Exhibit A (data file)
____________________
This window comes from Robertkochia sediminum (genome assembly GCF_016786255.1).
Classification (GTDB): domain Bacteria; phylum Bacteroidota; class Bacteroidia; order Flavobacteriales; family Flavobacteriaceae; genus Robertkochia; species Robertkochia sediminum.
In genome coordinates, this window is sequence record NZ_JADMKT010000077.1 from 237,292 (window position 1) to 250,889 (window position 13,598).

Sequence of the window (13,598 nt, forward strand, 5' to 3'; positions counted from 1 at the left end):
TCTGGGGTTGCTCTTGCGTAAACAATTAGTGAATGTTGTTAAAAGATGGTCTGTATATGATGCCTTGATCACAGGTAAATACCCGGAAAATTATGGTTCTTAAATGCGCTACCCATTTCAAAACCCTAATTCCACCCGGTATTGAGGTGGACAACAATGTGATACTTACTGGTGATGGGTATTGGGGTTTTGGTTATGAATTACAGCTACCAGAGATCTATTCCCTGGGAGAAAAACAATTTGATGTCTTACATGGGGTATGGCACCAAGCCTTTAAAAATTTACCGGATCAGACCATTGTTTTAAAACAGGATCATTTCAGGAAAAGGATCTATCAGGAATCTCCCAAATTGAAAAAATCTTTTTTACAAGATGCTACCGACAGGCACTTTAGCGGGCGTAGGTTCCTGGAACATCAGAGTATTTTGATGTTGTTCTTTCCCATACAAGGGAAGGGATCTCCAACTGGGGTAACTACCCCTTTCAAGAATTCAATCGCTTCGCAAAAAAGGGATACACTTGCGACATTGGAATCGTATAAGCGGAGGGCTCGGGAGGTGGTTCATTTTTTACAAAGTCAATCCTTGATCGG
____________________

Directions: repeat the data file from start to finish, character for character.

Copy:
This window comes from Robertkochia sediminum (genome assembly GCF_016786255.1).
Classification (GTDB): domain Bacteria; phylum Bacteroidota; class Bacteroidia; order Flavobacteriales; family Flavobacteriaceae; genus Robertkochia; species Robertkochia sediminum.
In genome coordinates, this window is sequence record NZ_JADMKT010000077.1 from 237,292 (window position 1) to 250,889 (window position 13,598).

Sequence of the window (13,598 nt, forward strand, 5' to 3'; positions counted from 1 at the left end):
TCTGGGGTTGCTCTTGCGTAAACAATTAGTGAATGTTGTTAAAAGATGGTCTGTATATGATGCCTTGATCACAGGTAAATACCCGGAAAATTATGGTTCTTAAATGCGCTACCCATTTCAAAACCCTAATTCCACCCGGTATTGAGGTGGACAACAATGTGATACTTACTGGTGATGGGTATTGGGGTTTTGGTTATGAATTACAGCTACCAGAGATCTATTCCCTGGGAGAAAAACAATTTGATGTCTTACATGGGGTATGGCACCAAGCCTTTAAAAATTTACCGGATCAGACCATTGTTTTAAAACAGGATCATTTCAGGAAAAGGATCTATCAGGAATCTCCCAAATTGAAAAAATCTTTTTTACAAGATGCTACCGACAGGCACTTTAGCGGGCGTAGGTTCCTGGAACATCAGAGTATTTTGATGTTGTTCTTTCCCATACAAGGGAAGGGATCTCCAACTGGGGTAACTACCCCTTTCAAGAATTCAATCGCTTCGCAAAAAAGGGATACACTTGCGACATTGGAATCGTATAAGCGGAGGGCTCGGGAGGTGGTTCATTTTTTACAAAGTCAATCCTTGATCGG